The following is a very familiar passage, so familiar perhaps, that we might skip through it rather than read it carefully. So to help us slow down and read more carefully, let me ask you as you read it to identify what the sheep are and are not aware of:
31 “When the Son of Man comes in his glory, and all the angels with him, then he will sit on the throne of his glory. 32 All the nations will be gathered before him, and he will separate people one from another as a shepherd separates the sheep from the goats, 33 and he will put the sheep at his right hand and the goats at the left. 34 Then the king will say to those at his right hand, ‘Come, you that are blessed by my Father, inherit the kingdom prepared for you from the foundation of the world; 35 for I was hungry and you gave me food, I was thirsty and you gave me something to drink, I was a stranger and you welcomed me, 36 I was naked and you gave me clothing, I was sick and you took care of me, I was in prison and you visited me.’ 37 Then the righteous will answer him, ‘Lord, when was it that we saw you hungry and gave you food, or thirsty and gave you something to drink? 38 And when was it that we saw you a stranger and welcomed you, or naked and gave you clothing? 39 And when was it that we saw you sick or in prison and visited you? ’ 40 And the king will answer them, ‘Truly I tell you, just as you did it to one of the least of these who are members of my family, you did it to me. (Matthew 25:31-40 NRSV)
What are the sheep aware of? People in need and how to help. That was easy, now, what are the sheep not aware of? Easiest to spot is that they are not aware that in serving “the least of these” they are really serving the King. They are also not aware of the potential for a reward through their service. Finally, the sheep are not aware that not only are they serving the Son of Man, the King, through serving others, they are emulating Him. Being generous in a time of need is the kind of thing God does. Consider the exodus from Egypt:
7 Then the Lord said, “I have observed the misery of my people who are in Egypt; I have heard their cry on account of their taskmasters. Indeed, I know their sufferings, 8 and I have come down to deliver them from the Egyptians, and to bring them up out of that land to a good and broad land, a land flowing with milk and honey, to the country of the Canaanites, the Hittites, the Amorites, the Perizzites, the Hivites, and the Jebusites. 9 The cry of the Israelites has now come to me; I have also seen how the Egyptians oppress them. 10 So come, I will send you to Pharaoh to bring my people, the Israelites, out of Egypt (Exodus 3:7-10 NRSV)
God saw the need, he heard the distress of the people in need, and he helped. That rescue of God’s people in the Old Testament pointed to an even greater rescue to come for people facing the greatest need ever. In Biblical times, and today there is slavery, there is oppression, there is division and painful dividing. There is addiction, there is violence and violation. There is conflict, international, and interpersonal. What is at the heart of all that? Exactly that which God came to save us from: sin. There are many who are unaware of sin, who are unaware of needing a rescue, but before we are ever aware of our need for God’s love, God knew our need and had the rescue already planned out. Sin separates us from God and destroys our ability to be fully human and in full relationship with other humans, but God was moved to help: “the Son of Man came not to be served but to serve, and to give his life a ransom for many.” (Matthew 20:28 NRSV)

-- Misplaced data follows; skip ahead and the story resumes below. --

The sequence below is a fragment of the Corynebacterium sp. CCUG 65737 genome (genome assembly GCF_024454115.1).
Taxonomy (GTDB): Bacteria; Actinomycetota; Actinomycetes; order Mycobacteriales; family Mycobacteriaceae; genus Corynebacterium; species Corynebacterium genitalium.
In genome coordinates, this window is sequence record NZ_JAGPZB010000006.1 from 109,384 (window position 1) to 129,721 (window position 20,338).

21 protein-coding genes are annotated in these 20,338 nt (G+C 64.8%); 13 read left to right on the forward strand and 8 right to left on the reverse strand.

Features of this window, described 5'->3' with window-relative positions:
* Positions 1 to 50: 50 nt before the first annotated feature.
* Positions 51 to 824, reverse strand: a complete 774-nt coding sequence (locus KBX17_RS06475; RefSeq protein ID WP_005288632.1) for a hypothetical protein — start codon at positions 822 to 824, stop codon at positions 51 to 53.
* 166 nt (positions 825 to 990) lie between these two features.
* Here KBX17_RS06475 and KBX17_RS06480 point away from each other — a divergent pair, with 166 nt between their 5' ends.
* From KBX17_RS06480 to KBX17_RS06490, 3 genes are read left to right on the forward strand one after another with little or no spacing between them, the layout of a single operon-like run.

As sheep, we are called to emulate the Son of Man, Jesus, and be gospel people. Yes, sometimes we will sense and know a specific call from God to “go here and do that” or better, “go there, and help them.” But whether we sense that specific call or not, we all have a call to be gospel people. What do gospel people do? Gospel people proclaim God’s gospel, the good news of God’s rescue of us from the penalty and power of sin in Christ. But Gospel people also live the gospel. Having been rescued, we seek to rescue. Having been helped in our need, we seek to help others in their need. How much of ourselves are we to give? How much generosity is enough? To answer that we do well to remember “the generous act of our Lord Jesus Christ, that though he was rich, yet for your sakes he became poor, so that by his poverty you might become rich.” (2 Corinthians 8:9 NRSV)
Being in the midst of a bathroom renovation I was interested in a recent tv show highlighting some really spiffy bathroom renovations. One such cost over $500,000. I don’t know about you, but I do not want to stand before the Lord someday and explain why I felt that was necessary. Nor do I want to stand before the millions living without running water and explain why I need a loo worth half-a-million American dollars. But are there financial decisions I will be ashamed of? Are you and I really aware of the need and our potential to help? What does generosity look like in your life?
41 Then he will say to those at his left hand, ‘You that are accursed, depart from me into the eternal fire prepared for the devil and his angels; 42 for I was hungry and you gave me no food, I was thirsty and you gave me nothing to drink, 43 I was a stranger and you did not welcome me, naked and you did not give me clothing, sick and in prison and you did not visit me. ’ 44 Then they also will answer, ‘Lord, when was it that we saw you hungry or thirsty or a stranger or naked or sick or in prison, and did not take care of you? ’ 45 Then he will answer them, ‘Truly I tell you, just as you did not do it to one of the least of these, you did not do it to me. ’ 46 And these will go away into eternal punishment, but the righteous into eternal life. (Matthew 25:41-46 NRSV)